Petey Brucker, Salmon River Watershed Council (530) 598-4229
Mark Rockwell, N. CA Council, Federation of FlyFishers: (530) 432-0100
Glen Spain, Pacific Coast Federation of Fishermen’s Associations: (541) 689-2000
Greg Addington, Klamath Water Users Association: (541) 892-1409
Karl Scronce, Upper Klamath Water Users Association: (541) 281-2053
OBAMA ADMINISTRATION, GOVERNORS, AND KLAMATH COMMUNITIES SIGN PACT TO RESTORE RIVER AND LOCAL ECONOMIES
– Fisheries recovery at center of effort to strengthen local economies
– Effective solutions replace emergency expenditures and endless litigation
Salem, OR – Today – for the first time ever – there is a viable, legally binding plan to restore and protect the ecosystem, cultures, and local economies of the Klamath Basin, said supporters of two historic agreements that settle long-standing differences in the area. Members of the broad-based coalition that crafted the agreements, and their growing roster of supporters, gathered today in Salem at a signing ceremony together with the Governors of Oregon and California, the Secretary of the Interior, and other high ranking Obama administration officials. The agreements have been five years in the making and by signing today, stakeholders make a fifty-year commitment to work together to restore the Klamath Basin’s resources and communities.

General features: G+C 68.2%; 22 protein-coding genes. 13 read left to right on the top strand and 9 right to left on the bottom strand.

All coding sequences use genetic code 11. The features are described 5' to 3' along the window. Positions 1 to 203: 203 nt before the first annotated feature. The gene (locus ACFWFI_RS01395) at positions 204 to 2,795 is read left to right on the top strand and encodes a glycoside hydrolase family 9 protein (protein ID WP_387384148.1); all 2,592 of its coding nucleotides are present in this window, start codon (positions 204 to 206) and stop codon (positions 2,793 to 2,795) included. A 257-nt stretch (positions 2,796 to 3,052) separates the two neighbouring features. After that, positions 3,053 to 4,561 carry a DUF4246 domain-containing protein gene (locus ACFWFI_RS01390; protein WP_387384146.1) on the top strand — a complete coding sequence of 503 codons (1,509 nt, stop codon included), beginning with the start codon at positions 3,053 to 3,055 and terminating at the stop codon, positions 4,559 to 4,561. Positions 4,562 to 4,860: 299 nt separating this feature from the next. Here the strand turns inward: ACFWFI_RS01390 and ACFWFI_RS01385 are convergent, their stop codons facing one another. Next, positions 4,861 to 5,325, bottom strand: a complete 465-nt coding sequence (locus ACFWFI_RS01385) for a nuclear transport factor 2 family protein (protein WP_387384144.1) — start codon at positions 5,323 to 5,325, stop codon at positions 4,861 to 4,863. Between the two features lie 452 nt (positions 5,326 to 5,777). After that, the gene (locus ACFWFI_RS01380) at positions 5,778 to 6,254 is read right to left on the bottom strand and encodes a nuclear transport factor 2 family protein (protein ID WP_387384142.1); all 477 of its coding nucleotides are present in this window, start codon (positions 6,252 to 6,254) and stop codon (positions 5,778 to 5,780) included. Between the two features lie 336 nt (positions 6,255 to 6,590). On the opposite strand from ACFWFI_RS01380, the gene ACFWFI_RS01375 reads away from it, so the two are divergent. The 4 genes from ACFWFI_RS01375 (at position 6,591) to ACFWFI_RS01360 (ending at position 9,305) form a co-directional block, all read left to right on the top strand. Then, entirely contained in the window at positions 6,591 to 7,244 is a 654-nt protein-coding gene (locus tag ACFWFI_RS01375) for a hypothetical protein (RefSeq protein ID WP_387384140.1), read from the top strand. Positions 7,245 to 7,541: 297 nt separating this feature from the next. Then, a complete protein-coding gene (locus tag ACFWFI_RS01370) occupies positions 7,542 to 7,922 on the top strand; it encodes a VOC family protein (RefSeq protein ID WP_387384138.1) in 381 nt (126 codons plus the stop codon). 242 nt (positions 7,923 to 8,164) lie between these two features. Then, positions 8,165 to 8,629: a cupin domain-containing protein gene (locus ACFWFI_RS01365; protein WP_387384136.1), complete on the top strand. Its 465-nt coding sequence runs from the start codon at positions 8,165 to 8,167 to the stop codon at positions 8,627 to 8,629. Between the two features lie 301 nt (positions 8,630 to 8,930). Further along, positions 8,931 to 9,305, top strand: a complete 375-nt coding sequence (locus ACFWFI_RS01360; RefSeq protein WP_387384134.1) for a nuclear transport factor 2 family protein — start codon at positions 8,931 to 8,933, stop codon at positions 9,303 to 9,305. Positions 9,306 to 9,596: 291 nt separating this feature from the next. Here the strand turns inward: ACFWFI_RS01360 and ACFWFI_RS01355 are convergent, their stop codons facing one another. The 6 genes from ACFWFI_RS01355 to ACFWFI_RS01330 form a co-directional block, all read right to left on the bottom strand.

The settlement agreements include the comprehensive Klamath Basin Restoration Agreement (KBRA) that addresses environmental and economic issues in the Basin, and a sister agreement, the Klamath Hydropower Settlement Agreement (KHSA), which outlines a rigorous process for removing four Klamath River dams.
“Restoring the Klamath River fisheries from source to sea is a central focus of this restoration effort. Ours is the only practical plan to address removal of four dams necessary for fish recovery. And it creates a foundation for peace in our conflict-torn Basin by defining water sharing among competing – and growing – demands,” said Jeff Mitchell, Councilman and lead negotiator for the Klamath Tribes.